IU faculty, staff and students expressed safety and intellectual freedom concerns in the university's third and final public listening session Jan. 19 regarding the future of the Kinsey Institute for Research in Sex, Gender and Reproduction.
Established in 1947, the Kinsey Institute is a leading research institute on sexuality, gender and relationships, containing one of the largest sexological collections in the world. Last year, the Indiana General Assembly passed a budget that prohibited the use of state funds for IU’s Kinsey Institute, with Rep. Lorissa Sweet, R-Wabash alleging without evidence that the organization could be harboring child predators. Since the decision, the fate of the organization and its collections has been uncertain.
The IU Board of Trustees discussed a potential plan to divorce the institute from the university and establish it as a nonprofit at its November meeting, generating backlash from the institute’s staff, IU students and other community members. Those concerned said they didn’t like the short notice before the matter was brought before the board and the plan’s aspect of separating the collections from Kinsey and housing them at the university.
While the Board of Trustees tabled the topic in November, it will still have the final say over the creation of a nonprofit. Kinsey Executive Director Justin Garcia said at the session the ultimate decision on how to achieve compliance with the new law rests with IU President Pamela Whitten.
Garcia said Trustee Quinn Buckner suggested a working group to assist the university in developing a solution to the funding issues introduced by the law. In addition to Garcia, the working group includes Vice Provost for Finance and Administration Aimee Heter, University Controller Anna Jensen, Peggy Maschino, senior associate director for operations and finance, Daniel Morris, associate vice president of development, Kinsey Research Director Stephanie Sanders, April Sellers, Director of the Kinsey-Kelley Center, Mike Shumate, a member of the Kinsey Institute International Advisory Council and Kinsey Head Librarian Liana Zhou.
At the beginning of Friday’s listening session in the IMU Dogwood Room, Garcia outlined the university’s task of achieving compliance with the law by the end of the fiscal year, which is June 30 for both IU and the state of Indiana.
“The bottom line is that we are under threat,” he said.
While work must be done and decisions must be made before the deadline, Garcia said Provost Rahul Shrivastav, who attended the Wednesday session, has been listening to concerns. Ultimately, the fate of Kinsey is larger than the institute itself, involving a broader right to study human diversity, particularly concerning the LGBTQ+ community, Garcia said.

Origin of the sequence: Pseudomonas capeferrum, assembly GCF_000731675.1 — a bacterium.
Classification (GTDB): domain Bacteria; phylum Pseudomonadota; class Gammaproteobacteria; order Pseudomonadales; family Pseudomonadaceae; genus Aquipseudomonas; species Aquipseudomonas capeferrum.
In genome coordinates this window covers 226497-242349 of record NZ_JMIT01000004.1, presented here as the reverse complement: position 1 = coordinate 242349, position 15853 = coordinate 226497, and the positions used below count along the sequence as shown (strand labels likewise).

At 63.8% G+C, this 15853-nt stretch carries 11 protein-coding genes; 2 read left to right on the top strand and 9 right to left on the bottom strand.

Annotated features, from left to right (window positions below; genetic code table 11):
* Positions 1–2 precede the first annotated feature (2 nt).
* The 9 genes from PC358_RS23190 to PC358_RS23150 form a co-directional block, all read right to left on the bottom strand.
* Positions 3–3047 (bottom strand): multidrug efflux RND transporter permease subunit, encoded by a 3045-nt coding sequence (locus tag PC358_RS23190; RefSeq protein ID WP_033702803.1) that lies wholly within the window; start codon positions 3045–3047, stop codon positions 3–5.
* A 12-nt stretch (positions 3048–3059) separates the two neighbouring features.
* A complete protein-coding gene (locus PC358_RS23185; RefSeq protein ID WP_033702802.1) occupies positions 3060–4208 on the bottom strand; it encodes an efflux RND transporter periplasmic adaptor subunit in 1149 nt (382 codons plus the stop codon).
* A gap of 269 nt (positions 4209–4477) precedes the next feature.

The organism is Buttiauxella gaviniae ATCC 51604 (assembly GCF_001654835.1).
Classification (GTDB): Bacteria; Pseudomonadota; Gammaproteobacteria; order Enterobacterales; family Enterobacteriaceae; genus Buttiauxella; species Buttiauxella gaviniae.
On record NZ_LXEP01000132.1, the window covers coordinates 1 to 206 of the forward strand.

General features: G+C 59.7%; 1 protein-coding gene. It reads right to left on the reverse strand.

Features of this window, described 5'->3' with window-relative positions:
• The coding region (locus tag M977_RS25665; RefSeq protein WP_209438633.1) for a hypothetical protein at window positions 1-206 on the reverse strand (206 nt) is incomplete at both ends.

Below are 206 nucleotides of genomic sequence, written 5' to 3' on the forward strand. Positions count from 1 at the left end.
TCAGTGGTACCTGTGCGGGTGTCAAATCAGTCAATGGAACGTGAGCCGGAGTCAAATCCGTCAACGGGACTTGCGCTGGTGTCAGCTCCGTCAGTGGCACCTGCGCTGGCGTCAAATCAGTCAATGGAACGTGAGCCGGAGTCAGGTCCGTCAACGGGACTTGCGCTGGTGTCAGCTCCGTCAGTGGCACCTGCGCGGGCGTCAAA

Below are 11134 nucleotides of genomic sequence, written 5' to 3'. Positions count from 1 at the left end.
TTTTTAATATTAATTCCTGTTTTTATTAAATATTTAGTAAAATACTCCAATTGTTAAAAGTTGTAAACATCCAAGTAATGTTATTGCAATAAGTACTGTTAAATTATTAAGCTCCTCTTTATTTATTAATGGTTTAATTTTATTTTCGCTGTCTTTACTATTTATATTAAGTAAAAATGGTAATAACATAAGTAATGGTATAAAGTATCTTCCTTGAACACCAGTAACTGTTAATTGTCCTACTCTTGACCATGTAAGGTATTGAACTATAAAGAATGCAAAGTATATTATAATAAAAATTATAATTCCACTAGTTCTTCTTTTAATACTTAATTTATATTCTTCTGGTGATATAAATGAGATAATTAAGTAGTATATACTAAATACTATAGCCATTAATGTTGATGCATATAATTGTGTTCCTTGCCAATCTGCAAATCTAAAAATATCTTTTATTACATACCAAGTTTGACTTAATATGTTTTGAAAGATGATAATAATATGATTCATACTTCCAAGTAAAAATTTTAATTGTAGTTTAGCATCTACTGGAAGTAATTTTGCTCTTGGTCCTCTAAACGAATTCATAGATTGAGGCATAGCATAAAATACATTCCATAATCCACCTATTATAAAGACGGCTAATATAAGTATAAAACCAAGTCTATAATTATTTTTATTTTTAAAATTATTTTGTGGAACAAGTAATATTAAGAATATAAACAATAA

Heter said IU has not considered dismantling or defunding the institute — a commitment she promised would not change.
The first to speak Friday was English professor Judith Brown, who said the first strategy of those who seek to destroy something is to weaken it. If this is not the intention with the Kinsey Institute, Brown said, then that is what it seems like from an outside perspective.
“IU and the phrase ‘academic freedom’ is publicly the most Googled phrase right now,” she said.
Brown also reflected on past IU leaders, including former president Herman B Wells and chancellor Ken Gros Louis, who each openly supported and defended the institute despite intense controversy.
Dev Montanez, office coordinator at the institute, said harassment directed at the institute makes her feel unsafe, a feeling that is exacerbated by IU Police Department presence near Lindley Hall. IUPD was also present outside of the listening session.
Instead, Montanez said IU should be more proactive and outspoken in their defense of the institute. She also said moving the organization off-campus under a potential nonprofit plan would make her feel less safe.
Katie Webber, an archivist at the institute, said Kinsey has accumulated such a large collection partly because many people fear their home institutions will not be able to protect it. She said the institute may face future restrictions from the legislature, such as a potential ban on explicit material.
Other concerns included student researchers and Kinsey staff who chose to attend IU because of the institute despite its location in Indiana, which they described as rural or hostile to issues like reproductive rights. Some said they feared Indiana legislation would only become increasingly oppressive toward the institute.